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CLAUDE DELAVAL COBHAM
Exerpta Cypria
page 465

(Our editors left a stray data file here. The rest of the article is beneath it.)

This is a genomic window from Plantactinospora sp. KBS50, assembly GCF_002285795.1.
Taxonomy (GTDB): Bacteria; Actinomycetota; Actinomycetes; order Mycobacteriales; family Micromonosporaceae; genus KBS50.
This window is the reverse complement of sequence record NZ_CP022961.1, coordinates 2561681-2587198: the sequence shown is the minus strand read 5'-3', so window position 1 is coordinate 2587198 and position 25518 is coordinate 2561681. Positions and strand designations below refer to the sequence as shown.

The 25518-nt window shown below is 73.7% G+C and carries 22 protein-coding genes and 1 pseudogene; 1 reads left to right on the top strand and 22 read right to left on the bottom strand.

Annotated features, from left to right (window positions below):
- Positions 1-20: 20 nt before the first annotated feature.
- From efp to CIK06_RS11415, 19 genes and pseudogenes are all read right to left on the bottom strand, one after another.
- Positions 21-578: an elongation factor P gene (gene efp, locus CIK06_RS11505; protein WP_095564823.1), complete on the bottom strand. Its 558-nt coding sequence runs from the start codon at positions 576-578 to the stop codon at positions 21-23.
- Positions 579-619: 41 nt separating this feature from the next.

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POUQUEVILLE. 455 receiving the news oi the retirement of the Mohammedan army which had been collected on the Ionian coast, and that the Sannaus had landed in Asia Minor and were taking a bitter revenge. They resolved to reply by murder to the Greek successes. Mad with rage the barbarians had seized an Archbishop, five Bishops and thirty-six ecclesiastics, whom they hanged about October 15. Most of the Greeks in Larnaca and the other towns were strangled at the same time. The Europeans were in the utmost danger; a Cypriot who for thirty-six years had been recognised as honorary Consul for Spain was put to death, and several French proteges, and the mob rushed to the Consulate, calling on M. Méchain to give iip to them a crowd of Greeks who had taken refuge under the French flag. Urged on by the Governor against whom M. Méchain had obtained firmans—documents which are never worth much unless supported by something more weighty than the mere name of the Sultan—they had determined Fo carry off the refugees by force. They brought up cannon, but night fell, and the attack was deferred to the morning. Encamped round the Consulate they lay like soldiers waiting a battle, but during the night the Christians found an unexpected succour. Forty boats from Psara entered the bay; the brigands ran pell-mell to the hills; and the Greeks snatched from certain death got on board the vessels, which at once set sail. The Consul saw them disappear, without fearing the return of the barbarians who oaine back to the town covered with shame, never daring to reproach hiin with a deed which might have shed glory on the Consuls of France in the East, had not these all vied with one another to make the Bourbons blessed for ever in the countries where their name is linked with memories of the exploits of S. Louis, that king of sainted and immortal memory. Vol. m. pp. 247—249. The reports from abroad, submitted to the Hellenic Senate in September, 1822, spoke of Chios as strewn with the bones of its former inhabitants. Cos and Rhodes were in the hands of the Turks, who had killed a part of the population. So too in Cyprus, where sixty-two villages and hamlets had entirely disappeared. The Turks, in their familiar phrase, continued to hunt down the Christians. Many churches had been tnrncd into mosques, others into stables; and the Pasha of Cœsarea, to outdo his fellows, had pushed his mad cruelty so far as to saddle and bridle the monks of S. Pantalaemon. His officerà had taken a fancy to go for country rides on the backs of these wretched creatures, many of whom died of fatigue or under the whip, or were choked by the bite which were forced into their mouths by breaking their teeth. In some parte of the island the vineyards were burnt, the forest trees were cut down, and this rich island shorn of its groves left nothing to the eye but ruins and graves. Vol. IV. pp. 1S1, 1S2.

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